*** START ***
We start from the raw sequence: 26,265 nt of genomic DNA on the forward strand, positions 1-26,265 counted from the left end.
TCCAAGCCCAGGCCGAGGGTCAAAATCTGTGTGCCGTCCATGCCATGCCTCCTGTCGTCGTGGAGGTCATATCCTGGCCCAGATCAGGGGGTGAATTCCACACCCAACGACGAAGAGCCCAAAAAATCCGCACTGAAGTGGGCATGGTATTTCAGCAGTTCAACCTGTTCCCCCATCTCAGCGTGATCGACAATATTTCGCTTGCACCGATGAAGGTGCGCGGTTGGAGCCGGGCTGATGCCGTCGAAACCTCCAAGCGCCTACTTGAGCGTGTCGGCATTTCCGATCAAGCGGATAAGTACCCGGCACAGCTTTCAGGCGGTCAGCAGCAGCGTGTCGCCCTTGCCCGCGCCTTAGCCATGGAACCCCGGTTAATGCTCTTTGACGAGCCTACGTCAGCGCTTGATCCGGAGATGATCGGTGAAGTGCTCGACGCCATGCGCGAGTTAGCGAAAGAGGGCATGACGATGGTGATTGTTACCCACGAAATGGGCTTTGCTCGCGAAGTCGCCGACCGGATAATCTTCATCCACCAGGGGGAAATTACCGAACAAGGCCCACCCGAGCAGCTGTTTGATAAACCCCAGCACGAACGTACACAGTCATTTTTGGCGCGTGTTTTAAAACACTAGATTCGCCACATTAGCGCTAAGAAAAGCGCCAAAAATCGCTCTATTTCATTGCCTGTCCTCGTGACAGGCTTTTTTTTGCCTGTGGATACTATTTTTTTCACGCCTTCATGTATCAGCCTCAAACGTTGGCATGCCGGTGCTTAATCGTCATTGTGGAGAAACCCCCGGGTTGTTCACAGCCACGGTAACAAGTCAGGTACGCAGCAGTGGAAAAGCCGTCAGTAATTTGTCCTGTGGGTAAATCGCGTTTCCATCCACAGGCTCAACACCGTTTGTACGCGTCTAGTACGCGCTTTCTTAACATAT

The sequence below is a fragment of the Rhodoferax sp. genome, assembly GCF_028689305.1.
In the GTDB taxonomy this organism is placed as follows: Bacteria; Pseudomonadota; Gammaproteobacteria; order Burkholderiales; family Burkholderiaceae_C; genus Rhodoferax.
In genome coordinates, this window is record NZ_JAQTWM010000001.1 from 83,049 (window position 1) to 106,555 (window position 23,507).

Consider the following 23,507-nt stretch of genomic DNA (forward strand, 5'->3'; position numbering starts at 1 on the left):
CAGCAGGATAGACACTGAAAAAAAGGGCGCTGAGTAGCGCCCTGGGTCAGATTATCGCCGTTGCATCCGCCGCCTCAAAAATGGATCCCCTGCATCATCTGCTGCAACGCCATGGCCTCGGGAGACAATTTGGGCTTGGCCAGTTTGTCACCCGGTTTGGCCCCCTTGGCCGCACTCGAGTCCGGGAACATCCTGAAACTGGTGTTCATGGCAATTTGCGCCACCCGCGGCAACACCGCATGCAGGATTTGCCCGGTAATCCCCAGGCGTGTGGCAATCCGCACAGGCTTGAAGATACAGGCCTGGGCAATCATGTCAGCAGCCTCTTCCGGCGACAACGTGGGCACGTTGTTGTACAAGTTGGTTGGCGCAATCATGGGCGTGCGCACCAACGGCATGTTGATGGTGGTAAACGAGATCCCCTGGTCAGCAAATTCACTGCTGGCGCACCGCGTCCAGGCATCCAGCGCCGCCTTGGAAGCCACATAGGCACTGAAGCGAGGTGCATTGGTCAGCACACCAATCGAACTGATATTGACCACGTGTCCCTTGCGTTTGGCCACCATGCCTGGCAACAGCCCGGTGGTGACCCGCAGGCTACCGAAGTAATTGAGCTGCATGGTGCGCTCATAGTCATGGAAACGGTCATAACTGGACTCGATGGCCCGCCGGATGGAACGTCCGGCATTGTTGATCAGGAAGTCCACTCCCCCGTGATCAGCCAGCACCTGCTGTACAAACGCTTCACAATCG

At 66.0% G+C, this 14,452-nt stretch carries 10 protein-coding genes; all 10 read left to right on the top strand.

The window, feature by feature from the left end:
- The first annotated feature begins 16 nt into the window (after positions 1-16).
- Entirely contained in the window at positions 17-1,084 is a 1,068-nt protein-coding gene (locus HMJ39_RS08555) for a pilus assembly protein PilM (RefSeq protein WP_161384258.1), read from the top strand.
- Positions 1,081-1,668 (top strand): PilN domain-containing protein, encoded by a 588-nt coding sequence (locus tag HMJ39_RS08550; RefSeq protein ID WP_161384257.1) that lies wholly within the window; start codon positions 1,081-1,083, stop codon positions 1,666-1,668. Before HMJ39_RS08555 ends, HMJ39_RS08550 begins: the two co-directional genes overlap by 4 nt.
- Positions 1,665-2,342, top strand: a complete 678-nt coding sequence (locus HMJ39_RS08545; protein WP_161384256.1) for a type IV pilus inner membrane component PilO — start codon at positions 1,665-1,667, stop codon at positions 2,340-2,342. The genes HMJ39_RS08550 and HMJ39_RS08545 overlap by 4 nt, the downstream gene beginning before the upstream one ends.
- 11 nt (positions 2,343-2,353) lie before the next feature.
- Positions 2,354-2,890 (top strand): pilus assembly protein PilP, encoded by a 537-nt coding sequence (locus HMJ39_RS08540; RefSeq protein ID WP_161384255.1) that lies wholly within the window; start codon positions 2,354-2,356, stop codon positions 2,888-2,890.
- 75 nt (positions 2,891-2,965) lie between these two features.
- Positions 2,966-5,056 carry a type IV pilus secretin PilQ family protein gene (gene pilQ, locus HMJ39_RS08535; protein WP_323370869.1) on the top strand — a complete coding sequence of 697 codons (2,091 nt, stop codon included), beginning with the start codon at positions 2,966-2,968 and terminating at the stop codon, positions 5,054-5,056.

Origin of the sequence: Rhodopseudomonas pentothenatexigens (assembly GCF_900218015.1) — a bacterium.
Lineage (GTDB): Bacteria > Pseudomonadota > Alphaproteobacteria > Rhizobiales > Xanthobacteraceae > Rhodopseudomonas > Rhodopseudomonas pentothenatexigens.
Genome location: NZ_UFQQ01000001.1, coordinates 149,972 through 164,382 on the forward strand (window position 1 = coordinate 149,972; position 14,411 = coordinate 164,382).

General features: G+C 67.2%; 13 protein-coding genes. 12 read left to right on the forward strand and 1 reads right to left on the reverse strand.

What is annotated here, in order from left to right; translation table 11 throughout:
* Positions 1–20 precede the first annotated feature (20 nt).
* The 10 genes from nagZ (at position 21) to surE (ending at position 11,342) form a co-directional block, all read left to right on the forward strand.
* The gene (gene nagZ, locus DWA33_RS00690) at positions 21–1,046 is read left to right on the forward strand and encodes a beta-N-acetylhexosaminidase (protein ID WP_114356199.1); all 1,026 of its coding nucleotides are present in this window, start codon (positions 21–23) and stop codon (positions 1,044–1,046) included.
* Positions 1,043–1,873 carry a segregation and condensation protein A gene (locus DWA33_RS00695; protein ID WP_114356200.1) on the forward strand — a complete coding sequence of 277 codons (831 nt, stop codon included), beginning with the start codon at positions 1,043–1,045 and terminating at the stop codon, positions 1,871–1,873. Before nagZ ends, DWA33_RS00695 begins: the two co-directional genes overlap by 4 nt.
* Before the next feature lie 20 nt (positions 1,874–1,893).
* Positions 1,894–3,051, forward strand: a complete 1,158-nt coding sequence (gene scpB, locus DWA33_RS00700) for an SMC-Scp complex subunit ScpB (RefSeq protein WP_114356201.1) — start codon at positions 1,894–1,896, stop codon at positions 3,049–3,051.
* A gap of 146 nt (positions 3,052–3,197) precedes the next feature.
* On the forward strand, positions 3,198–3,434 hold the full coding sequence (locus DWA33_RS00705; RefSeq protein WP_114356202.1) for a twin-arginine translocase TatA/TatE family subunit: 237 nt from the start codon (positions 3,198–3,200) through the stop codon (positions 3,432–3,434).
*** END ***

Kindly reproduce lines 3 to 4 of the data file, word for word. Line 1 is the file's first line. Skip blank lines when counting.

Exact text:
The sequence below is a fragment of the Rhodoferax sp. genome, assembly GCF_028689305.1.
In the GTDB taxonomy this organism is placed as follows: Bacteria; Pseudomonadota; Gammaproteobacteria; order Burkholderiales; family Burkholderiaceae_C; genus Rhodoferax.